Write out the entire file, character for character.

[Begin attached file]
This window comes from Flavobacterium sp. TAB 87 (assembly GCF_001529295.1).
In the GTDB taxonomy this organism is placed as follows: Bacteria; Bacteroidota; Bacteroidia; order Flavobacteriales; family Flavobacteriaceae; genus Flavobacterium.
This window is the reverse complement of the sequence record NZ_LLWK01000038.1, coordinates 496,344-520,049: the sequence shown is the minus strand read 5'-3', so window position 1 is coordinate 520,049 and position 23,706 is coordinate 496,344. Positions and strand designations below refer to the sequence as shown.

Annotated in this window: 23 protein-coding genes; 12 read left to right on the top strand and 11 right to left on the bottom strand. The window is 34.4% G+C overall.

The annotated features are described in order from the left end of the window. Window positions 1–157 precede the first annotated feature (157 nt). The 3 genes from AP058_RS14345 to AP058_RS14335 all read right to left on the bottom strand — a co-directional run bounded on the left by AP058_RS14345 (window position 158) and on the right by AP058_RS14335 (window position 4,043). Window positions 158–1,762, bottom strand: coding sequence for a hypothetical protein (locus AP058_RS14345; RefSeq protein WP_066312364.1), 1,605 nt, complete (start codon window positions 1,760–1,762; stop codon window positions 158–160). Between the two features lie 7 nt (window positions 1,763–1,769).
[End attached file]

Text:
This window comes from Flavobacterium sp. TAB 87 (assembly GCF_001529295.1).
In the GTDB taxonomy this organism is placed as follows: Bacteria; Bacteroidota; Bacteroidia; order Flavobacteriales; family Flavobacteriaceae; genus Flavobacterium.
This window is the reverse complement of the sequence record NZ_LLWK01000038.1, coordinates 496,344-520,049: the sequence shown is the minus strand read 5'-3', so window position 1 is coordinate 520,049 and position 23,706 is coordinate 496,344. Positions and strand designations below refer to the sequence as shown.

Annotated in this window: 23 protein-coding genes; 12 read left to right on the top strand and 11 right to left on the bottom strand. The window is 34.4% G+C overall.

The annotated features are described in order from the left end of the window. Window positions 1–157 precede the first annotated feature (157 nt). The 3 genes from AP058_RS14345 to AP058_RS14335 all read right to left on the bottom strand — a co-directional run bounded on the left by AP058_RS14345 (window position 158) and on the right by AP058_RS14335 (window position 4,043). Window positions 158–1,762, bottom strand: coding sequence for a hypothetical protein (locus AP058_RS14345; RefSeq protein WP_066312364.1), 1,605 nt, complete (start codon window positions 1,760–1,762; stop codon window positions 158–160). Between the two features lie 7 nt (window positions 1,763–1,769).